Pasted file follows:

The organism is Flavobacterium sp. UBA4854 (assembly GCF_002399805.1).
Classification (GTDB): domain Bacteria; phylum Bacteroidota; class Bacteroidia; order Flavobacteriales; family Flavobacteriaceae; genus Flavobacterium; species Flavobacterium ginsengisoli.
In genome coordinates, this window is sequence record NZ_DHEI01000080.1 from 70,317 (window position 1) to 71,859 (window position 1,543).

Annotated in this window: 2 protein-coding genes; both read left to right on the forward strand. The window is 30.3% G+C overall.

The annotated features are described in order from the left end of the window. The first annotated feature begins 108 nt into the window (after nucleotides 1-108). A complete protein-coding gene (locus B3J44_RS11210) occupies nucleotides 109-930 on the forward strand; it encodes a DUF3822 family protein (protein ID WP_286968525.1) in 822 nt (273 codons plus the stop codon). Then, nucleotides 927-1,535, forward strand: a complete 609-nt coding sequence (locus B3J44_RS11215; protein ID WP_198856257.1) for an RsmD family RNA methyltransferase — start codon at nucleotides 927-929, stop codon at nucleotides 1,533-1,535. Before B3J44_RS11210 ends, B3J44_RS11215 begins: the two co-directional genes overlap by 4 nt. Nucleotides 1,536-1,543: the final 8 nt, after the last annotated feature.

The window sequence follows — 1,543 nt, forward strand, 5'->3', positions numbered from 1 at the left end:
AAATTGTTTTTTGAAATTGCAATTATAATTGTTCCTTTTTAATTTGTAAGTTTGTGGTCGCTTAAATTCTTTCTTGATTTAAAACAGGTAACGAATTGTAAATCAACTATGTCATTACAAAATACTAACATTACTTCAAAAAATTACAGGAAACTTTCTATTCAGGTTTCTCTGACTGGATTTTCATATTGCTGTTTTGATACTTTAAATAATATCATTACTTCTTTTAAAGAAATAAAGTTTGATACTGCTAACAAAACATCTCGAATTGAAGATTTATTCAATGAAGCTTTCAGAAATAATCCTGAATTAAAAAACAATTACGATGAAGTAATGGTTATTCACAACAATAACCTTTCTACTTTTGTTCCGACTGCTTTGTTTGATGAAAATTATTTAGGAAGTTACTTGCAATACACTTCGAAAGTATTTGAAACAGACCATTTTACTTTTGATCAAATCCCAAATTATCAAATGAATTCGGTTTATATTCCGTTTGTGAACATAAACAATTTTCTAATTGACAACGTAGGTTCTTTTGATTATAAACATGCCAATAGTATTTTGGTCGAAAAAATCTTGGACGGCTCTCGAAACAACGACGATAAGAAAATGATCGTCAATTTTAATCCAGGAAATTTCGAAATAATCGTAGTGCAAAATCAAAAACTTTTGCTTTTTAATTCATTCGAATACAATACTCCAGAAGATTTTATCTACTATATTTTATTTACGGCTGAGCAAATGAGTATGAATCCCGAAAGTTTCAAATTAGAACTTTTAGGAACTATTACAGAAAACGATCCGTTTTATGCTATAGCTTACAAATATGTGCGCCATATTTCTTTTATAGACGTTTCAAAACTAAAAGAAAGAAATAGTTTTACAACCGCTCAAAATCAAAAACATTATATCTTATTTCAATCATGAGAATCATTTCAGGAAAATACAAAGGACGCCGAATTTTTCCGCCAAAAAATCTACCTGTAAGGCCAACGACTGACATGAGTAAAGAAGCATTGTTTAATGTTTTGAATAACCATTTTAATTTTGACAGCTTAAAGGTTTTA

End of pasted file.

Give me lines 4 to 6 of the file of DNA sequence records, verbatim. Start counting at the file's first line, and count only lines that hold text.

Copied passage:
Annotated in this window: 2 protein-coding genes; both read left to right on the forward strand. The window is 30.3% G+C overall.

The annotated features are described in order from the left end of the window. The first annotated feature begins 108 nt into the window (after nucleotides 1-108). A complete protein-coding gene (locus B3J44_RS11210) occupies nucleotides 109-930 on the forward strand; it encodes a DUF3822 family protein (protein ID WP_286968525.1) in 822 nt (273 codons plus the stop codon). Then, nucleotides 927-1,535, forward strand: a complete 609-nt coding sequence (locus B3J44_RS11215; protein ID WP_198856257.1) for an RsmD family RNA methyltransferase — start codon at nucleotides 927-929, stop codon at nucleotides 1,533-1,535. Before B3J44_RS11210 ends, B3J44_RS11215 begins: the two co-directional genes overlap by 4 nt. Nucleotides 1,536-1,543: the final 8 nt, after the last annotated feature.

The window sequence follows — 1,543 nt, forward strand, 5'->3', positions numbered from 1 at the left end: